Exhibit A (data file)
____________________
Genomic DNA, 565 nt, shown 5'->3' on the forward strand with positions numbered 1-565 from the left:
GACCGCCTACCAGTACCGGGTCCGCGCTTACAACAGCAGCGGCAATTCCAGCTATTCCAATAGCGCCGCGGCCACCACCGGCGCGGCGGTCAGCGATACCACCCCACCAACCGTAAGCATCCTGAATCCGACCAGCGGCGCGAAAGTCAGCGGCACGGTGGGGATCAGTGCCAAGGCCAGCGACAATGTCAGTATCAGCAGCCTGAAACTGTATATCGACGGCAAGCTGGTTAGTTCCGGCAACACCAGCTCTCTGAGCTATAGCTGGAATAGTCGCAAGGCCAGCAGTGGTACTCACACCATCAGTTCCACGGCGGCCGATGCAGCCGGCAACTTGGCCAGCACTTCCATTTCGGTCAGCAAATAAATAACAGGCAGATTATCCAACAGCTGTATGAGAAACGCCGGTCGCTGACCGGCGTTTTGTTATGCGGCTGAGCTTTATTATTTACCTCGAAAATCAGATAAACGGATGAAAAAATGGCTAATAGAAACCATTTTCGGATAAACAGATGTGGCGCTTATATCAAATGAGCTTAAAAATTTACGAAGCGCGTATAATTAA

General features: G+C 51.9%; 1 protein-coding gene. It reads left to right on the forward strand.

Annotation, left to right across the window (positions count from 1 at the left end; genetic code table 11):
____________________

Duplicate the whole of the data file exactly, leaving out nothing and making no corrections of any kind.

Genomic DNA, 565 nt, shown 5'->3' on the forward strand with positions numbered 1-565 from the left:
GACCGCCTACCAGTACCGGGTCCGCGCTTACAACAGCAGCGGCAATTCCAGCTATTCCAATAGCGCCGCGGCCACCACCGGCGCGGCGGTCAGCGATACCACCCCACCAACCGTAAGCATCCTGAATCCGACCAGCGGCGCGAAAGTCAGCGGCACGGTGGGGATCAGTGCCAAGGCCAGCGACAATGTCAGTATCAGCAGCCTGAAACTGTATATCGACGGCAAGCTGGTTAGTTCCGGCAACACCAGCTCTCTGAGCTATAGCTGGAATAGTCGCAAGGCCAGCAGTGGTACTCACACCATCAGTTCCACGGCGGCCGATGCAGCCGGCAACTTGGCCAGCACTTCCATTTCGGTCAGCAAATAAATAACAGGCAGATTATCCAACAGCTGTATGAGAAACGCCGGTCGCTGACCGGCGTTTTGTTATGCGGCTGAGCTTTATTATTTACCTCGAAAATCAGATAAACGGATGAAAAAATGGCTAATAGAAACCATTTTCGGATAAACAGATGTGGCGCTTATATCAAATGAGCTTAAAAATTTACGAAGCGCGTATAATTAA

General features: G+C 51.9%; 1 protein-coding gene. It reads left to right on the forward strand.

Annotation, left to right across the window (positions count from 1 at the left end; genetic code table 11):